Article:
Till Nagel, Christopher Pietsch, and Marian Dörk. Staged Analysis: From Evocative to Comparative Visualizations of Urban Mobility. In Proceedings of the IEEE VIS Arts Program (VISAP)

Bike share mapping creates beautiful portraits of London, NYC and Berlin The Guardian
Processing.org Exhibition
Bike-share trips become mesmerizing droplets of light in these animated maps VOX


Expedition ÜberMorgen (Expedition BeyondTomorrow) is a  platform centered on the ideals of constructive journalism and data literacy. The main question in focus is: “Which options does each individual have to support the sustainable development goals?”

We created an interactive data-driven globe which features the opportunity to compare your behavior with global statistics.  It dives deeply into the sustainable development goals‘ statistical basis, so hard-to-grasp data can be easily interpreted.

The platform is highly customizable through a JSON data structure, which is used to publish one sustainable development goal every month. This project compiles both interactive features and reports, neatly arranged and meaningfully interconnected.

For and with Lokaler (Lorenz Matzat) & Spiegel Online (Christina Elmer, Anna Behrend).

The project was funded by journalism grants and is published on spiegel’s project page (english/german)


VIKUS: Past Visions

This project is part of the research project »Visualizing Cultural Collections« (Visualisierung kultureller Sammlungen) short VIKUS and investigates graphical user interfaces and the potentials inherent to visual exploration of digitized cultural collections.

Frederick William IV of Prussia (1795 – 1861) left a collection of drawings behind. They bear witness to historical events such as wars and revolutions, literary influences or personal obsessions with the devil. Numerous sheets reveal the planning eye of the King in the form of architectural visions and dreamy drafts. So far, 1492 sheets of drawings penned by the King have been fully accessed.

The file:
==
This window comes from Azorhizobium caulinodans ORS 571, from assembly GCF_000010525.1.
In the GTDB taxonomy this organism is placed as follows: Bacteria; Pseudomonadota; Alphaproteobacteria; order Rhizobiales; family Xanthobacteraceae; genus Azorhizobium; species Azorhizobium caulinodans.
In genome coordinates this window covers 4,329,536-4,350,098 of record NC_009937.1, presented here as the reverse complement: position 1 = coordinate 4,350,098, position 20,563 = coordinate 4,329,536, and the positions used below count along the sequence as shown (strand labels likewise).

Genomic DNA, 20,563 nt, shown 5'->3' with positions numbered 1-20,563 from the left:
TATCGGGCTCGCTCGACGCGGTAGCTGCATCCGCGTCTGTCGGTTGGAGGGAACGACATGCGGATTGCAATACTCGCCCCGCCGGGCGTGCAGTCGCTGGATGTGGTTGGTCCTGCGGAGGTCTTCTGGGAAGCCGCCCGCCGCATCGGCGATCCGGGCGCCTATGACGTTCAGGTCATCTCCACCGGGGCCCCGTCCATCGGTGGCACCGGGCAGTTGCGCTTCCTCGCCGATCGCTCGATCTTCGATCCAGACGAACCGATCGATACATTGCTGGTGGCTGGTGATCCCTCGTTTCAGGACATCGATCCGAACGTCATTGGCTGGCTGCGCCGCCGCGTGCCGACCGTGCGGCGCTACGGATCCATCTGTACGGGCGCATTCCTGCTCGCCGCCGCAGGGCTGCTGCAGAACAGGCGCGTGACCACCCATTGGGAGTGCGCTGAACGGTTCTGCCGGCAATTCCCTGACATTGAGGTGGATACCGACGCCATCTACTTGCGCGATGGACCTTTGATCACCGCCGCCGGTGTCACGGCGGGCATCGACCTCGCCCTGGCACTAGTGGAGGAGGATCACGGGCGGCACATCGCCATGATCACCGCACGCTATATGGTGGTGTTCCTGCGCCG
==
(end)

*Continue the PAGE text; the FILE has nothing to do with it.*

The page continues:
Bringing a ZUI to the browser, handling 1500 images in HiRes, having a fluid interaction flow @60fps, staying consistent in look & feel and having a semantic timeline gave me quite a headache. Most of the interface elements, concepts & techniques you see are the the peak of countless iterations. Saying that, there a lot more features which are not included yet.
But in general this project represents an other experiment on pushing the perception of what the web and information access in general can look like. You can have a look at some screenshots to grasp a bit of the process and how this prototype formed itself.

Together with and for Urban Complexity Lab (Marian Dörk & Katrin Glinka).
Dedicated to Jef Raskin – father of all Zooming User Interfaces

Paper: Katrin Glinka, Christopher Pietsch, Carsten Dilba, and Marian Dörk. Linking Structure, Texture and Context in a Visualization of Historical Drawings by Frederick William IV (1795-1861). International Journal for Digital Art History, No 2, 2016.

Deep Sweep Visualization

Visualization of the data, plotting GPS trace, sensor and RF logs of The Deep Sweep an High-altitude Signal Research Project by Julian Oliver, Bengt Sjölen and Danja Vasiliev.

Beyond Perception

Tap into the world of Brain Computer Interfaces

We reinvented the Mindmachine „a device using pulsing rhythmic sound and flashing light to alter the frequency of the user’s brainwaves“ and combined it with an EEG in order to create a sensory feedback loop.

Beyond Perception is my Bachelor Thesis I did together with Luis Grass to finally end my study of Interface Design at the University of Applied Science in Potsdam.


IMG_4162 - Arbeitskopie 2

IMG_4081 IMG_4161


DDB Visualisiert

The German Digital Library (Deutsche Digitale Bibliothek) provides access to a multitude of digitized artefacts of the cultural heritatage aggregated from many German cultural and scientific institutions.

To get glimpse of what is hidden is this large cultural treasure I created the overview visualization along the time periods and cultural heritage sectors. Selecting a time span shows the most common keywords, places, persons and organizations for these periods.

In contrast to existing search interfaces, which display the few objects in ordinary result lists, the visualization represent the distribution of many objects along time, place, topic, people, and other dimensions.timeline

Client: Urban Complexity Lab, Design Process: Screenshots, Scientific supervision: Prof. Dr. Marian Dörk, Consulting: Stephan Bartholmei, Fellow visualizations: Gabriel Credico (Networks), Christian Bernhardt (Keywords/Places)

NZZ Wandelhalle